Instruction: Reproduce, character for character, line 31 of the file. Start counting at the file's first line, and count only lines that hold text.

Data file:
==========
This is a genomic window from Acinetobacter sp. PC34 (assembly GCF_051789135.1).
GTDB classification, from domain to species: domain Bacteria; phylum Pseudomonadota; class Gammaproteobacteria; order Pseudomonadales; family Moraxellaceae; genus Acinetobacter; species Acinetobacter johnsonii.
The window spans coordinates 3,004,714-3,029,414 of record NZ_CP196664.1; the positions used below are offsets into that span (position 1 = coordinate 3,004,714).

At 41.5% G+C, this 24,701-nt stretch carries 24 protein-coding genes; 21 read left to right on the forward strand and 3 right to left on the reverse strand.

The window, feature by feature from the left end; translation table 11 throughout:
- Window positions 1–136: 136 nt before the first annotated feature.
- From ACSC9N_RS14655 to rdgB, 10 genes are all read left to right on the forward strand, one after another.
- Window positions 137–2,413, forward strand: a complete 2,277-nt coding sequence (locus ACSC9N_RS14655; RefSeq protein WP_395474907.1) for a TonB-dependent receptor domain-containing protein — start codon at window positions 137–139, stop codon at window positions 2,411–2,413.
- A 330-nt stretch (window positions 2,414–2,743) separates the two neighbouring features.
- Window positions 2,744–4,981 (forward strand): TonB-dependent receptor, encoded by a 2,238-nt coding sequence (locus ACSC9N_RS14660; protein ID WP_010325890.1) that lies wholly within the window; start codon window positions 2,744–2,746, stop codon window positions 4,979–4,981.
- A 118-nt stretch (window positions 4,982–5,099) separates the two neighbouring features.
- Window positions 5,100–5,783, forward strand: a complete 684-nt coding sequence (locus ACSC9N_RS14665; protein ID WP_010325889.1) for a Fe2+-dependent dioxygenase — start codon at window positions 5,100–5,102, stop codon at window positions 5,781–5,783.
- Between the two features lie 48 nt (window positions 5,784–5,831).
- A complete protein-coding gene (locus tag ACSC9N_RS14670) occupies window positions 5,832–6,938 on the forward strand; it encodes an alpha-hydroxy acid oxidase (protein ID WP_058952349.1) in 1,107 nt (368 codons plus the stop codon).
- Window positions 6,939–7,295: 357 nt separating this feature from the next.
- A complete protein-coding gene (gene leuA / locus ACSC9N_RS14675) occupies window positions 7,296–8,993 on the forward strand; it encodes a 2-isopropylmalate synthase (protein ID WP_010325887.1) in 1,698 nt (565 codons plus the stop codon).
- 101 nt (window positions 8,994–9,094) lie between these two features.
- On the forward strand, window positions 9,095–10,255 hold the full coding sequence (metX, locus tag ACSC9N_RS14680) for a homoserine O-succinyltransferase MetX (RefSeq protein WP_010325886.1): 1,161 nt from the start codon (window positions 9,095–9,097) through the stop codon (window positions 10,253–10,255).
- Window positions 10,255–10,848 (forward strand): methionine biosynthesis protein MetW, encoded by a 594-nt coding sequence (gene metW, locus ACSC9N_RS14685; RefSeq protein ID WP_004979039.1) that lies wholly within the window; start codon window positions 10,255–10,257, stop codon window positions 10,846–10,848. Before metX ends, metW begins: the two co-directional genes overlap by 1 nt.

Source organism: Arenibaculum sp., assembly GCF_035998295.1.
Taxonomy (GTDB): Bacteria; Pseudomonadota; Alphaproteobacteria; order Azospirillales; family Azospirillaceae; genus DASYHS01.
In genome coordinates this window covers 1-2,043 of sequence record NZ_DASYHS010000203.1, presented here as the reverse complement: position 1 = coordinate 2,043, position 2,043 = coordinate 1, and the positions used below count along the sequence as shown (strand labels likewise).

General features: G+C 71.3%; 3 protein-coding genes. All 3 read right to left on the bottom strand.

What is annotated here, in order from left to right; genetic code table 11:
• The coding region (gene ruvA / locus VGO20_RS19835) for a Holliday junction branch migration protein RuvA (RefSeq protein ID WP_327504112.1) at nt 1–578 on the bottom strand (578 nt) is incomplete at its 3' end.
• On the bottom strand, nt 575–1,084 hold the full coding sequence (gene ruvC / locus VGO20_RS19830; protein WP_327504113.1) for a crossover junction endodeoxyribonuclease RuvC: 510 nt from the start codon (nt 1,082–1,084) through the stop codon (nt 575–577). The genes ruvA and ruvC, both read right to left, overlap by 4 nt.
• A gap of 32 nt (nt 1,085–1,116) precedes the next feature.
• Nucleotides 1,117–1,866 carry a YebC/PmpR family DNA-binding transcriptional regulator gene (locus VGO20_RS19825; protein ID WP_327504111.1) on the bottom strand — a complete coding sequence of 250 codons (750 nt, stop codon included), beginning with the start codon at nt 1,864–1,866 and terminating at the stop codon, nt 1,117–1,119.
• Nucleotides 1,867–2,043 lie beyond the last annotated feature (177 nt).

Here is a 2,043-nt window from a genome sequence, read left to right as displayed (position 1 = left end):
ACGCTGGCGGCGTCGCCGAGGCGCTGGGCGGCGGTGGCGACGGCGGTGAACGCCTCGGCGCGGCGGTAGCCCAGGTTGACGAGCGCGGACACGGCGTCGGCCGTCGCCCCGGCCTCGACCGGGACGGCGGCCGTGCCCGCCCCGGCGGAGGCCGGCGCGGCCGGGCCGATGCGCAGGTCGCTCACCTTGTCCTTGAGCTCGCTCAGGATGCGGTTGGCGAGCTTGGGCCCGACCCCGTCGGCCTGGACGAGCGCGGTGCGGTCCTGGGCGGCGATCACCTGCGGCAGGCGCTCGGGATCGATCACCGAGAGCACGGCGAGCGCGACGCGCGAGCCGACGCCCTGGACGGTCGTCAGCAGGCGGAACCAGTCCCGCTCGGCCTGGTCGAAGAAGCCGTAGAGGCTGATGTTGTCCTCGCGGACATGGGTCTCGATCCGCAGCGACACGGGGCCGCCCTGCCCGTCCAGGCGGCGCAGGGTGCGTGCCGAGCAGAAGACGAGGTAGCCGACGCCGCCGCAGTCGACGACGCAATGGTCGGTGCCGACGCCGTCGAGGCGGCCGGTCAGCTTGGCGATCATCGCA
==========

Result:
ACGCTGGCGGCGTCGCCGAGGCGCTGGGCGGCGGTGGCGACGGCGGTGAACGCCTCGGCGCGGCGGTAGCCCAGGTTGACGAGCGCGGACACGGCGTCGGCCGTCGCCCCGGCCTCGACCGGGACGGCGGCCGTGCCCGCCCCGGCGGAGGCCGGCGCGGCCGGGCCGATGCGCAGGTCGCTCACCTTGTCCTTGAGCTCGCTCAGGATGCGGTTGGCGAGCTTGGGCCCGACCCCGTCGGCCTGGACGAGCGCGGTGCGGTCCTGGGCGGCGATCACCTGCGGCAGGCGCTCGGGATCGATCACCGAGAGCACGGCGAGCGCGACGCGCGAGCCGACGCCCTGGACGGTCGTCAGCAGGCGGAACCAGTCCCGCTCGGCCTGGTCGAAGAAGCCGTAGAGGCTGATGTTGTCCTCGCGGACATGGGTCTCGATCCGCAGCGACACGGGGCCGCCCTGCCCGTCCAGGCGGCGCAGGGTGCGTGCCGAGCAGAAGACGAGGTAGCCGACGCCGCCGCAGTCGACGACGCAATGGTCGGTGCCGACGCCGTCGAGGCGGCCGGTCAGCTTGGCGATCATCGCA